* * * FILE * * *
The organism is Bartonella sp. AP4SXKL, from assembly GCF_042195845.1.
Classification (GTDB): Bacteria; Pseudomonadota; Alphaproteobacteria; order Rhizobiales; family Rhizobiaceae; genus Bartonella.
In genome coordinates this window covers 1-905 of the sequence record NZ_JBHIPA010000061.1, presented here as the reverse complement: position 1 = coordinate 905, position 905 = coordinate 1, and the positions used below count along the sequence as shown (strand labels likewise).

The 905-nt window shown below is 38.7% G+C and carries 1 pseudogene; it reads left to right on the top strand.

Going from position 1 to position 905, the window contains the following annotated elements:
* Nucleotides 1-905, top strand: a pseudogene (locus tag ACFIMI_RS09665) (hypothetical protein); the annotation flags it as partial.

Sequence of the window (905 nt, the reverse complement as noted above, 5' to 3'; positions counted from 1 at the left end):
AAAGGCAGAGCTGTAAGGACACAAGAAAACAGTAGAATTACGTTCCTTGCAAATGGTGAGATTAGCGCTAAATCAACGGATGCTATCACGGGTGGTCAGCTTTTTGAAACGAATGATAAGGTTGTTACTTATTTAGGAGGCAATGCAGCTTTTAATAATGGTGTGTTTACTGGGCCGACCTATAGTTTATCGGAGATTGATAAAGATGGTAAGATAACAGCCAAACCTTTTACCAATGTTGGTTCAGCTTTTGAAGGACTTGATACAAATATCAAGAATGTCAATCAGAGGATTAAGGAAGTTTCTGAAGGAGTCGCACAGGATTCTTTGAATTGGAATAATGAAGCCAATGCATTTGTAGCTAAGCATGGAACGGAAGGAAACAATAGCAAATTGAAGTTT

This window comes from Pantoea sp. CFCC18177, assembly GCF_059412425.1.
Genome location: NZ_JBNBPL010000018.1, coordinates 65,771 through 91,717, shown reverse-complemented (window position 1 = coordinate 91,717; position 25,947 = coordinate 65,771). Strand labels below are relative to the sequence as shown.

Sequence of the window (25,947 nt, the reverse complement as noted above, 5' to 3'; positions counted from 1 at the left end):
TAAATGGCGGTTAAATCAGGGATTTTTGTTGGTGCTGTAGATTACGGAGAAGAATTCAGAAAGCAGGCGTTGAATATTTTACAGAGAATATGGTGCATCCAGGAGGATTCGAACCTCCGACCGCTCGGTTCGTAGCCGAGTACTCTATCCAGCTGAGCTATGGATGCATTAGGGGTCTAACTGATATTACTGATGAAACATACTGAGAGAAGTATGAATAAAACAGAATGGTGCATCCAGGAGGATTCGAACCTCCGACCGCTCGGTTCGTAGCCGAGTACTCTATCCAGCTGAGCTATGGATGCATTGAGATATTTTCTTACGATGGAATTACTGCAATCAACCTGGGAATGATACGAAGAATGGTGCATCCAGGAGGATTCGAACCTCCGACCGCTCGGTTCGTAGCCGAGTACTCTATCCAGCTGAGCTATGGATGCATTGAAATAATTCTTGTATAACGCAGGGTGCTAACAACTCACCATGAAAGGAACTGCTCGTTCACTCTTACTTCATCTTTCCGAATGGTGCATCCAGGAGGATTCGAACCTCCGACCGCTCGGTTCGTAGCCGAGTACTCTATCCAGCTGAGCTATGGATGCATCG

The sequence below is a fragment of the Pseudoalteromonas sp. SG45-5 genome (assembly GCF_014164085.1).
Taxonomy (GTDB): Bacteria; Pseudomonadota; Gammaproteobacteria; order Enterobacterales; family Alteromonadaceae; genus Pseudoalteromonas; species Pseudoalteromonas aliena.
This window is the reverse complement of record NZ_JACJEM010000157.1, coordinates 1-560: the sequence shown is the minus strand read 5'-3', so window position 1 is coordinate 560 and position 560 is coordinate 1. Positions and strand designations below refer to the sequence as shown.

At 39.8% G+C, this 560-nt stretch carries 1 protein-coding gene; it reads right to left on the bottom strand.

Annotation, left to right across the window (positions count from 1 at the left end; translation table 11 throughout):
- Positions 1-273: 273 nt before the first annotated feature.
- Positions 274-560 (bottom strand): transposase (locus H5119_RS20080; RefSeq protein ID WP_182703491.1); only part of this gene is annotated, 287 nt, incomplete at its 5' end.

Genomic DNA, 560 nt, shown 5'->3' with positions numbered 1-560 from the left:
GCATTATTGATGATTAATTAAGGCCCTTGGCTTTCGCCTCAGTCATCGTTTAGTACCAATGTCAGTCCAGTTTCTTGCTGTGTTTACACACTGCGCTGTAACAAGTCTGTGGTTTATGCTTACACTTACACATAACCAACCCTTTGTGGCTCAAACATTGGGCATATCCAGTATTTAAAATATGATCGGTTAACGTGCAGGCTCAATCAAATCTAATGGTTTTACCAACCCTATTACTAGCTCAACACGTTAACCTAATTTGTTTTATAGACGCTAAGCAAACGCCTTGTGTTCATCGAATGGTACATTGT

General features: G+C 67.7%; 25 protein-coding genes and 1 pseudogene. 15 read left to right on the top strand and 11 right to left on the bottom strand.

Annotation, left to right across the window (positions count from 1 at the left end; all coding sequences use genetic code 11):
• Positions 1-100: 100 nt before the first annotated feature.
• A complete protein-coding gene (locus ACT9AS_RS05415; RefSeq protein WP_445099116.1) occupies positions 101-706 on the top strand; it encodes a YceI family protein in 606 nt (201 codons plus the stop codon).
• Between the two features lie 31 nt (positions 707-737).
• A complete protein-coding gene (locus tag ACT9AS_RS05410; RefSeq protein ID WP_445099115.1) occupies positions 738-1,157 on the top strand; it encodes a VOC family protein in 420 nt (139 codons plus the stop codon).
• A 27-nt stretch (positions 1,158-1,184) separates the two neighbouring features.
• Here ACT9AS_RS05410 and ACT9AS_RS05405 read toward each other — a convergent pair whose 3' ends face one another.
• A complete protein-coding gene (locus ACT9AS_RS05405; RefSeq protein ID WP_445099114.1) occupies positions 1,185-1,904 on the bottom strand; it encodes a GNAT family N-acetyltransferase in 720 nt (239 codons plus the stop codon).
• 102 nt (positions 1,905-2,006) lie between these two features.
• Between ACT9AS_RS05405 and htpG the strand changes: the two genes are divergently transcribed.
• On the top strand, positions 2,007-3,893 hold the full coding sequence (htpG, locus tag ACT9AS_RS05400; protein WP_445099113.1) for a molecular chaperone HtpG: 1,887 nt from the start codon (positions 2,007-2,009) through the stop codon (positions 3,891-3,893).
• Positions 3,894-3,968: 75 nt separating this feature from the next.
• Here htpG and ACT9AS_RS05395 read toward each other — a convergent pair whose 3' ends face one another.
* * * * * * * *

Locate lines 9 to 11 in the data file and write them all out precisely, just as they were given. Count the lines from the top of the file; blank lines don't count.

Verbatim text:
This window comes from Pantoea sp. CFCC18177, assembly GCF_059412425.1.
Genome location: NZ_JBNBPL010000018.1, coordinates 65,771 through 91,717, shown reverse-complemented (window position 1 = coordinate 91,717; position 25,947 = coordinate 65,771). Strand labels below are relative to the sequence as shown.

Sequence of the window (25,947 nt, the reverse complement as noted above, 5' to 3'; positions counted from 1 at the left end):